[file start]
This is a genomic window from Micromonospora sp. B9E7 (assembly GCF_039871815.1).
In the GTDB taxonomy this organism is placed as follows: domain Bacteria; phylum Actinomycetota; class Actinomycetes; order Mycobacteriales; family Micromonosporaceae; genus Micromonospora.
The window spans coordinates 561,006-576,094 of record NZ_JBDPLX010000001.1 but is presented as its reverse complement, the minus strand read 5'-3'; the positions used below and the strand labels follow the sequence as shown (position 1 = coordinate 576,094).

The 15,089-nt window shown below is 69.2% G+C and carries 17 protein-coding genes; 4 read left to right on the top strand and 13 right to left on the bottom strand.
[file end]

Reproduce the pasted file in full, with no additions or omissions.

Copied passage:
This is a genomic window from Micromonospora sp. B9E7 (assembly GCF_039871815.1).
In the GTDB taxonomy this organism is placed as follows: domain Bacteria; phylum Actinomycetota; class Actinomycetes; order Mycobacteriales; family Micromonosporaceae; genus Micromonospora.
The window spans coordinates 561,006-576,094 of record NZ_JBDPLX010000001.1 but is presented as its reverse complement, the minus strand read 5'-3'; the positions used below and the strand labels follow the sequence as shown (position 1 = coordinate 576,094).

The 15,089-nt window shown below is 69.2% G+C and carries 17 protein-coding genes; 4 read left to right on the top strand and 13 right to left on the bottom strand.